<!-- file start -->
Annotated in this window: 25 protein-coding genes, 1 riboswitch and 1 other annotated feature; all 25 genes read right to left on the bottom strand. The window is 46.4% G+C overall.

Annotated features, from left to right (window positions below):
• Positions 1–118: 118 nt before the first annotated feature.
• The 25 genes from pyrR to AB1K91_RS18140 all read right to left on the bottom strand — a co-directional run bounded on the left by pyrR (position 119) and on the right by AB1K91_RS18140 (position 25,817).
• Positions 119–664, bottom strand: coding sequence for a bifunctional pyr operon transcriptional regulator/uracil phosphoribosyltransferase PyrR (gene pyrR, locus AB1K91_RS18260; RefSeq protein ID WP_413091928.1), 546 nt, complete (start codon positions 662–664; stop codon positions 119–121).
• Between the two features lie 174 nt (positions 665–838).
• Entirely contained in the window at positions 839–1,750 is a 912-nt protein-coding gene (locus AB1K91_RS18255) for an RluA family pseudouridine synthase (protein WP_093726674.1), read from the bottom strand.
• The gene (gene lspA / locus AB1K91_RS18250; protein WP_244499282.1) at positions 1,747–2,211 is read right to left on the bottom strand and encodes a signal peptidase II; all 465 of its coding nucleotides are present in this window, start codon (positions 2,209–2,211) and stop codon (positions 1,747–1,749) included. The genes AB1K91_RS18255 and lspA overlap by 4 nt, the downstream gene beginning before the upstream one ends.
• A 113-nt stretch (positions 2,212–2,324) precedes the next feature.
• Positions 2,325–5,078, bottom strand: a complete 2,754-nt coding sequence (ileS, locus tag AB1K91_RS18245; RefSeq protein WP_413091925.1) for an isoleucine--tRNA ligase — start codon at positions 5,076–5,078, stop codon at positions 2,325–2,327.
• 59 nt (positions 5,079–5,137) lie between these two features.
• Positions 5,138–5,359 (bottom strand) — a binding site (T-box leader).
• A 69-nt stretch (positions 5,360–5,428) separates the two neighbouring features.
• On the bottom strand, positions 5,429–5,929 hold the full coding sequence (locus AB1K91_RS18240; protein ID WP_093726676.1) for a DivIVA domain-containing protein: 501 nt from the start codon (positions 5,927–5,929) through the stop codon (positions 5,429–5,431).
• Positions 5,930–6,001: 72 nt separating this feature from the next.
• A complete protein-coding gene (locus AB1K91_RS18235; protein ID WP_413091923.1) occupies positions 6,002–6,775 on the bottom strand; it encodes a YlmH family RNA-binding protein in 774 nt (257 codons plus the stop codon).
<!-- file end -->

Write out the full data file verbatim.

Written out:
Annotated in this window: 25 protein-coding genes, 1 riboswitch and 1 other annotated feature; all 25 genes read right to left on the bottom strand. The window is 46.4% G+C overall.

Annotated features, from left to right (window positions below):
• Positions 1–118: 118 nt before the first annotated feature.
• The 25 genes from pyrR to AB1K91_RS18140 all read right to left on the bottom strand — a co-directional run bounded on the left by pyrR (position 119) and on the right by AB1K91_RS18140 (position 25,817).
• Positions 119–664, bottom strand: coding sequence for a bifunctional pyr operon transcriptional regulator/uracil phosphoribosyltransferase PyrR (gene pyrR, locus AB1K91_RS18260; RefSeq protein ID WP_413091928.1), 546 nt, complete (start codon positions 662–664; stop codon positions 119–121).
• Between the two features lie 174 nt (positions 665–838).
• Entirely contained in the window at positions 839–1,750 is a 912-nt protein-coding gene (locus AB1K91_RS18255) for an RluA family pseudouridine synthase (protein WP_093726674.1), read from the bottom strand.
• The gene (gene lspA / locus AB1K91_RS18250; protein WP_244499282.1) at positions 1,747–2,211 is read right to left on the bottom strand and encodes a signal peptidase II; all 465 of its coding nucleotides are present in this window, start codon (positions 2,209–2,211) and stop codon (positions 1,747–1,749) included. The genes AB1K91_RS18255 and lspA overlap by 4 nt, the downstream gene beginning before the upstream one ends.
• A 113-nt stretch (positions 2,212–2,324) precedes the next feature.
• Positions 2,325–5,078, bottom strand: a complete 2,754-nt coding sequence (ileS, locus tag AB1K91_RS18245; RefSeq protein WP_413091925.1) for an isoleucine--tRNA ligase — start codon at positions 5,076–5,078, stop codon at positions 2,325–2,327.
• 59 nt (positions 5,079–5,137) lie between these two features.
• Positions 5,138–5,359 (bottom strand) — a binding site (T-box leader).
• A 69-nt stretch (positions 5,360–5,428) separates the two neighbouring features.
• On the bottom strand, positions 5,429–5,929 hold the full coding sequence (locus AB1K91_RS18240; protein ID WP_093726676.1) for a DivIVA domain-containing protein: 501 nt from the start codon (positions 5,927–5,929) through the stop codon (positions 5,429–5,431).
• Positions 5,930–6,001: 72 nt separating this feature from the next.
• A complete protein-coding gene (locus AB1K91_RS18235; protein ID WP_413091923.1) occupies positions 6,002–6,775 on the bottom strand; it encodes a YlmH family RNA-binding protein in 774 nt (257 codons plus the stop codon).